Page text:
The Federal Trade Commission (FTC) announced earlier this month that Snapchat, a popular image and video sending application, suffered an alleged security breach in January this year when the names and numbers of approximately 4.6 million users were said to have been collected from Apple iOS devices. It is reported that Snapchat collected this information without any notification or change in the user’s consent, creating a breach which contradicts their customer promise. To prevent this from happening again, the FTC agreement requires Snapchat to implement a new “comprehensive privacy program” whilst being monitored for the next 20 years by an independent privacy professional.
Snapchat commented in a blog post saying “while we were focusing on building, some things didn’t get the attention they could have”. The breach occurred with the new “Find a Friend” feature, which had already had previous worry from security experts. The app’s maker falsely marketed the features as being “ephemeral” messages that once viewed, disappear into the ether. Although messages do in fact disappear after a few seconds, users were deceived and withheld the knowledge that images sent can in fact be retrieved by 3rd party applications, as well as smartphones containing print-screen features, allowing a photographic copy of the image to be stored indefinitely.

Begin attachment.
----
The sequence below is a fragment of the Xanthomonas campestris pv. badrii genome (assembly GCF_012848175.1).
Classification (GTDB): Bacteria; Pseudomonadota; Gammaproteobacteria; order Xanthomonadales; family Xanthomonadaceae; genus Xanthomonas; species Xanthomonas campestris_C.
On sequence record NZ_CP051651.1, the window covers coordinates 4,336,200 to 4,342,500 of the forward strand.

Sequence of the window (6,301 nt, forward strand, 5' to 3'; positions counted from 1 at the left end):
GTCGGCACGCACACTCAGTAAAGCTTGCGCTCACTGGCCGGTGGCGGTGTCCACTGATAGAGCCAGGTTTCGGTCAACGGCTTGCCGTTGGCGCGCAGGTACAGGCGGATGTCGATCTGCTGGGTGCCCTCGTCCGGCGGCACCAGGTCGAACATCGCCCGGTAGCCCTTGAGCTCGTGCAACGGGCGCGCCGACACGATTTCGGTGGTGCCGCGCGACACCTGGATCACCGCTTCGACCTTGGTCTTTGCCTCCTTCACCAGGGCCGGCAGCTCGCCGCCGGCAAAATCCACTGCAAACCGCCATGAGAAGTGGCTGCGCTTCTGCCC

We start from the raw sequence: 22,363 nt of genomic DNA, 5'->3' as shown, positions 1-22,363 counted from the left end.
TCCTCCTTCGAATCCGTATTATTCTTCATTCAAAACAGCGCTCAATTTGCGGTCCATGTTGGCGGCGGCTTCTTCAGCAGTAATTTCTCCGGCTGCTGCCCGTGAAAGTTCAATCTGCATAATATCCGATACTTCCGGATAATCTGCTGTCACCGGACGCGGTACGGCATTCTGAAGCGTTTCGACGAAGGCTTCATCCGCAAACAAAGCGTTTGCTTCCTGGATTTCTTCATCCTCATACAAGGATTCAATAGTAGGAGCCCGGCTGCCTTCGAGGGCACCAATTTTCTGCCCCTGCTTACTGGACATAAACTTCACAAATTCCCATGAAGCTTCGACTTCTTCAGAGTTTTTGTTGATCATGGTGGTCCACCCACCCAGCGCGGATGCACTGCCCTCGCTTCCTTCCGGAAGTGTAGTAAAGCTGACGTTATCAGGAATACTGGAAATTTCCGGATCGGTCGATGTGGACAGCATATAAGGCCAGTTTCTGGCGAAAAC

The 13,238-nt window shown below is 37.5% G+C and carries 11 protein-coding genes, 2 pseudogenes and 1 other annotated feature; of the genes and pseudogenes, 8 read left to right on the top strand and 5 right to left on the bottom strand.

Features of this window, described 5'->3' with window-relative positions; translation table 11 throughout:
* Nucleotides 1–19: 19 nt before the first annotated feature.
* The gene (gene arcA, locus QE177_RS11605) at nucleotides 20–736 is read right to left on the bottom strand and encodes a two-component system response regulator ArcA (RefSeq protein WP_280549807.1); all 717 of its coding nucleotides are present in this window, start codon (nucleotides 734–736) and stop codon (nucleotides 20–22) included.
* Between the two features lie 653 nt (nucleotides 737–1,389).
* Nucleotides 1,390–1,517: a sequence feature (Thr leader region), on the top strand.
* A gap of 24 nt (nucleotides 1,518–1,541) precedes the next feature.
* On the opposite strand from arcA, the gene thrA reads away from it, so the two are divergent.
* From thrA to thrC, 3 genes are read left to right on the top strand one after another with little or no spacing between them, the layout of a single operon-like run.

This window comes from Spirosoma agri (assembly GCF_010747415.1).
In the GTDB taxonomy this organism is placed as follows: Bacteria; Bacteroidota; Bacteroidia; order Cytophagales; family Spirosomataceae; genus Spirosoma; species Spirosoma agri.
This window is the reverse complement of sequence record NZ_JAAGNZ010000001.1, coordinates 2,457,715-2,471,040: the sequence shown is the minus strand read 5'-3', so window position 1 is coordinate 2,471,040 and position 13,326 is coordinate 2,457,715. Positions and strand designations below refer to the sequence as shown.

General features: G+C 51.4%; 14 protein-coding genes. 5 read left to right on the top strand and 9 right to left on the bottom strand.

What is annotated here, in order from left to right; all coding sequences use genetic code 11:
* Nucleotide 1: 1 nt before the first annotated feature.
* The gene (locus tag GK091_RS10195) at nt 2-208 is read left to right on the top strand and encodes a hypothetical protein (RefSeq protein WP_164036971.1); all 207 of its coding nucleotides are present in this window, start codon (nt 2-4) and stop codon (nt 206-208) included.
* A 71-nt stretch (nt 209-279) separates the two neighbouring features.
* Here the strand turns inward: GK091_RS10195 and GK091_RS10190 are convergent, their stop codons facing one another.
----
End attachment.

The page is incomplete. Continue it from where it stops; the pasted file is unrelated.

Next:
A spokesperson from the FTC says “If a company markets privacy and security as key selling points in pitching its service to consumers, it is critical that it keep those promises”. Over 700 million photos and videos are sent each day via Snapchat, transforming them into somewhat of a success story after declining a multi-billion dollar offer from Facebook, however whether success will continue after the recent security breach is unknown.